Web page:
Thursday, October 23, 2008

Connects with my ancestors

Charles Warren Stoddard writes of his first three years living in San Francisco in his memoir In The Footprints of the Padres. Stoddard's narrative begins in Rochester, New York in 1855 when he is twelve. He leaves with his mother and older brother to travel via the transisthmian route to meet his father who has been living in San Francisco for two years. Speaking of his trip along the San Juan River across Nicaragua, Stoddard writes:

. . . a canoe shot out of the shadow and approached us . . . Within it sat two Indians, . . . with picturesque nudeness that served only to set off the ornaments with which they had adorned themselves . . . They drew near us for a moment, only to greet us and turn away; and very soon, with splash of dipping paddles, they vanished in the dark.
These were the flowers of the forest. All the winding way from the sea the river walls had been decked with floral splendor. Gigantic blossoms that might shame a rainbow starred the green spaces of the wood; but of all we had seen or heard or felt or dreamed of, none has left an impression so vivid, so inspiring, so instinct with the beauty and the poetry and the music of the tropics, as those twilight mysteries that smiled upon us for a moment and vanished, even as the great fire-flies that paled like golden rockets in the dark.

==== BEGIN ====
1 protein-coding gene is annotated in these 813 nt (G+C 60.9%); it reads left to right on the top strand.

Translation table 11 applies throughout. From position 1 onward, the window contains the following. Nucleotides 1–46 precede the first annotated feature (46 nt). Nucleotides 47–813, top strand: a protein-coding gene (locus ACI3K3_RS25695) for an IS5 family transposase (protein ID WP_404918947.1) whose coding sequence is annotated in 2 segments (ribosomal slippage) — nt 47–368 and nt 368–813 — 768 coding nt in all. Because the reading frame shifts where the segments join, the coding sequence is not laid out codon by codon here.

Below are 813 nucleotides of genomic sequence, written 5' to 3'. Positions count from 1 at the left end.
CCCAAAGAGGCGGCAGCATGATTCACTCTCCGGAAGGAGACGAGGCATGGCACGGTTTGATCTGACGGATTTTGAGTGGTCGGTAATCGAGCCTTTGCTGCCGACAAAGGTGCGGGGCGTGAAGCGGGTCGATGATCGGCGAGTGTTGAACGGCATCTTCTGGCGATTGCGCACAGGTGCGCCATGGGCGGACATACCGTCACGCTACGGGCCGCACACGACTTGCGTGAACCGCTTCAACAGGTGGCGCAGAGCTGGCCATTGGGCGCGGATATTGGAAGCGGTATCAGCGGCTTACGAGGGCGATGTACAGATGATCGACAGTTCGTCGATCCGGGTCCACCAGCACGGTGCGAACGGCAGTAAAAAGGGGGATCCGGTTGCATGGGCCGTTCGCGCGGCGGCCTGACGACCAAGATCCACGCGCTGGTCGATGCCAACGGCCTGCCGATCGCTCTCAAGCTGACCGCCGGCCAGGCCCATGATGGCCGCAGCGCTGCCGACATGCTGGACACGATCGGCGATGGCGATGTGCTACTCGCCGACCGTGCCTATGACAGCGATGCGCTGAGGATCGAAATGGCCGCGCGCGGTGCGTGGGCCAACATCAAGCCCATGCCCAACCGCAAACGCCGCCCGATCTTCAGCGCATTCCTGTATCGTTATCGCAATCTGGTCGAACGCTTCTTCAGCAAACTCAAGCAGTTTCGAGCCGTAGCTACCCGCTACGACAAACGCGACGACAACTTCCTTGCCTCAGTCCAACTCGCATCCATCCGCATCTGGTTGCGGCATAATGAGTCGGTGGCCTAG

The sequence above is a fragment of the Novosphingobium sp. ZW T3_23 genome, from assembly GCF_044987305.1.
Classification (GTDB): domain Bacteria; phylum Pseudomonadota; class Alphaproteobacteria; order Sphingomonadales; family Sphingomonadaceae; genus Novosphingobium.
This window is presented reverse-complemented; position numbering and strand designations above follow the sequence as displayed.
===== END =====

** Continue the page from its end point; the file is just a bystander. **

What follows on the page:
Native nakedness left an impression on the young Charles, an impression which was to influence and entice him for the rest of his life.

Friday, October 3, 2008

What I Learn in School

1919 - 1920 investigation of same-sex sexuality at the Newport Rhode Island Naval Training Station. Concerned about "immorality" within the ranks, the Navy employed decoys to seek out, have sex with, and testify against men who self-identified as "queers." The following is from the official trial transcripts, an examination of a decoy by the defense:

Q. You volunteered for this work?
A. Yes, sir.
Q. You knew what kind of work it was before you volunteered, didn't you?
A. Yes, sir.
Q. You knew it involved sucking and that sort of thing, didn't you?
A. I knew that we had to deal with that, yes, sir.
Q. You knew it included sodomy and that sort of thing, didn't you?
A. Yes, sir.
Q. And you were quite willing to get into that sort of work?
A. I was willing to do it, yes, sir.
Q. And so willing that you volunteered for it, is that right?
A. Yes, sir, I volunteered for it, yes, sir.

from Rupp, Leslie. A Desired Past. Chicago and London: The University of Chicago Press, 1999.